Psalm 45:10-11, 13-15

Listen to me, O royal daughter; take heart to what I say. Forget your people and your homeland far away. For your royal husband delights in your beauty; honor him, for he is your lord. [...] The bride, a princess, waits within her chambers, dressed in a gown woven with gold. In her beautiful robes, she is led to the king, accompanied by her bridesmaids. What a joyful, enthusiastic procession as they enter the king's palace!



Saturday, February 03, 2007

The Glow of Beauty

Theres’s a thing that happens with little girls and women that turn them into something else entirely. I’ve seen it before, but I did not know how quickly the transformation occurs and how consistent the affect is among little girls and women.

I noticed it so dramatically two weeks before Christmas as I was trying costumes on the children for our school Christmas play. I had pulled Michelle, one of our older children, aside, try on Mary’s costume since the little girl who played Mary was absent and the two girls were similar heights. Michelle thought it was pretty, not the traditional sky blue we had used the year before. It wasn’t until I pulled out a long pink sheer scarf and began to drape it over her head, across her chest and tied it around her waist that the transformation occurred. Her little eyes grew smaller as her smile grew wider. She tilted her head in an all too natural way as her rosy cheeks turned just a shade darker. As I sat back I could see, she felt beautiful. Her face glowed, her mouth let out a little giggle and this little woman who is so precious felt beautiful. How such a little thing could change her countenance! A pink scarf. I knew I couldn’t take it away from her now.

I asked her, “Do you feel pretty?” She shyly nodded.

“You look beautiful. Do you want to wear this?” She nodded. “Okay, this will be your costume.”
It’s interesting how from so very young we crave beauty—in the things we make, how we act, and the way we look. Yet, because of the fall and our own sin we rarely see the glimpses of beauty and even less so do we feel it. We’ve littered our days with ways to make ourselves and our environments attractive—from throw pillows to hairstyles to how we place dinner on the table.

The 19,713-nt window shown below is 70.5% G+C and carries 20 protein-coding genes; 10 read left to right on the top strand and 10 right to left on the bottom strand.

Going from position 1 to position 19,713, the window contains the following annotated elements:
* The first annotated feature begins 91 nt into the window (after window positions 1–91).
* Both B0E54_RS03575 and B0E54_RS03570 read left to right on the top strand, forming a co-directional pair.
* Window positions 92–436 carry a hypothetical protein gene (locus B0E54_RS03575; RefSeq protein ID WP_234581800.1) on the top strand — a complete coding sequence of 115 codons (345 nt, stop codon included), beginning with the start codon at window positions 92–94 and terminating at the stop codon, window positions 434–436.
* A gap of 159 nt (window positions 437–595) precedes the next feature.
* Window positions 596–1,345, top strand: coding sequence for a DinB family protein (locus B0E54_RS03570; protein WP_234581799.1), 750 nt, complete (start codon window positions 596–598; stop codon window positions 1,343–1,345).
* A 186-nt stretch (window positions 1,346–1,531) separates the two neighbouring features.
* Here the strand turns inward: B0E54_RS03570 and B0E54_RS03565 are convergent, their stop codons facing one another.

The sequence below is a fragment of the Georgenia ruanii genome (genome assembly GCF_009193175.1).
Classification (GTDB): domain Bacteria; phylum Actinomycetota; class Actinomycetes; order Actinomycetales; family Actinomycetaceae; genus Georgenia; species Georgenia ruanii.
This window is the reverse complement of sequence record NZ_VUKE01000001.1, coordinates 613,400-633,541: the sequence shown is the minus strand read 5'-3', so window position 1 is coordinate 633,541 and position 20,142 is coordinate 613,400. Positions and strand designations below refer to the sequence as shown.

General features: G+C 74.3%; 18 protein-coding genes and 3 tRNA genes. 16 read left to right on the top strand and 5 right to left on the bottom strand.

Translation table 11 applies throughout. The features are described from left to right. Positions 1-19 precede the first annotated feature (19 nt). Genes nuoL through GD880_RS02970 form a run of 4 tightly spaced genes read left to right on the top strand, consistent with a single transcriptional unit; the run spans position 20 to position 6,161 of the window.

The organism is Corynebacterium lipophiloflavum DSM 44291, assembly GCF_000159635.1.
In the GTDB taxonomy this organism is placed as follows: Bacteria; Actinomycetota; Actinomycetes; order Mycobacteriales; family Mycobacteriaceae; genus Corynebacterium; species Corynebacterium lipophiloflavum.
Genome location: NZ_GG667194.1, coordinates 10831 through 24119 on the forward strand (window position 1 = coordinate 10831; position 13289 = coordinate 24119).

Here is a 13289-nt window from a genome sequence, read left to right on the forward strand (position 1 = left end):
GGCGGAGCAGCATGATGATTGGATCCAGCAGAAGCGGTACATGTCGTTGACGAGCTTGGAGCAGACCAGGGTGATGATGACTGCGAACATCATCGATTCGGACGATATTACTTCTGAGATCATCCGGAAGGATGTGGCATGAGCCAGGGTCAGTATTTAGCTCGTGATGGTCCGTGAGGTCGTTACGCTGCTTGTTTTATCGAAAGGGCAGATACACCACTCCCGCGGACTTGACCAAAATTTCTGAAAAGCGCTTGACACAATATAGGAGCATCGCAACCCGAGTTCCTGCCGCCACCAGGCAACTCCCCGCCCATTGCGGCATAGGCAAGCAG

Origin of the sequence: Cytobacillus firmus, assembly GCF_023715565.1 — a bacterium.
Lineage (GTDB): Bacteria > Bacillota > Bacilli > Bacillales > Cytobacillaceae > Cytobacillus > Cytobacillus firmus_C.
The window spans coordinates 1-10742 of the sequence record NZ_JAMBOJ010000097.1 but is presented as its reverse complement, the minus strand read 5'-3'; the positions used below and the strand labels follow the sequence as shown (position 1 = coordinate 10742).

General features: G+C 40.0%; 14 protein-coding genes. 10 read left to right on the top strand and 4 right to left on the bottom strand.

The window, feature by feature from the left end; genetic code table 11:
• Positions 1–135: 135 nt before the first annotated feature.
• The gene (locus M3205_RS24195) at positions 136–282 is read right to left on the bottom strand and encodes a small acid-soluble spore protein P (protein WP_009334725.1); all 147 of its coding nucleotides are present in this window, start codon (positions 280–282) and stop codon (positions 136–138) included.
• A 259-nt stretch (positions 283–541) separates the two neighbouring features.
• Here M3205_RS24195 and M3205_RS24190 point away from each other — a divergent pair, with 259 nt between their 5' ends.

I can’t help but think that Michelle felt a taste of the Father’s love in those moments. He was lavishing [on] her. The beauty that He put in her when he originally made her. It is a magical and mysterious transformation.

A few days later it happened again with our youngest little angel. I was having the children try on their costumes so I could adjust the length. I had just finished with one angel when the bell rang to clean up and go outside. I quickly told Maddi, our youngest angel who had been patiently waiting her turn, we would do her costume the next day. Immediately, she burst into tears. She had eyed the costume long enough. The shiny white robe and the sparkly wings with eager anticipation and here I was taking it from her. Like with Michelle, I knew I couldn’t do that. So as the other children cleaned up and made their way outside I pinned the too big robe on Maddi. The same thing began to happen. It didn’t matter that the robe was too big. It was how she felt in it. Her smile was, of course, wide. Her little brown eyes sparkled as her little hands covered the giggles coming out of her mouth. She felt beautiful.

“Do you feel beautiful?” I asked, “It’s so pretty.”

I wanted to know why…what about just a plain white robe and white panty hose wings made her fell so pretty. So I did, and the only thing she said was, “It’s white.” The first thing I thought was “pure.” She felt beautiful.

We have this standard of beauty that equates to purity, no flaw. Something we see as beautiful does not need to be added to or fixed. It just is. And, oh! How we hardly get a taste of that beauty in ourselves. How we long to hear “My beautiful one, there is no flaw in you” (SS 4:7). Our souls, our minds, and our hearts long to hear those words. We see this pursuit not only in Christendom, but in the world at large. Mankind races to achieve something that cannot satisfy whether it be beauty, respect, admiration, or perfection. We live in a world that lacks true beauty, and we aren’t told we’re beautiful sincerely or nearly enough, but yet when we do we fly!

Like Michelle and Maddi our little hearts are met before the King and we not only feel beautiful, but treasured. It’s as if for that moment our status in the kingdom of God has come down to earth and we are recognized in our rightful role as a beautiful princess, and we glory in it! We are satisfied in the arms of our Creator who delights in beauty and we are satisfied when we delight in His. The root of our delight in beauty doesn’t come knowing that someone thinks we’re beautiful, it doesn’t come from pretty scarves or dresses, it doesn’t even come from a husband who dearly loves us and calls us beautiful. That glow, that transformation I saw in Maddi and Michelle comes from a Creator—the Beautiful One. He is where our beauty rests. Our souls are met in His arms. We are not beautiful simply because he created us with beautiful features or made us women. No, we are beautiful when we look to Him and are satisfied. That glow is our transformation. Our eyes get smaller and our cheeks turn a shade darker as our hands cover a little giggle, because we have found the waters that quench our thrist, the source of Life. We taste and we see, we raise our eyes to heaven and look toward the Beautiful One—it is there we are beautiful. Beauty is only natural when we look to our King. All else fades away as we are filled with the truth there is none more beautiful than the God who created us and the Son who saved us.

No comments: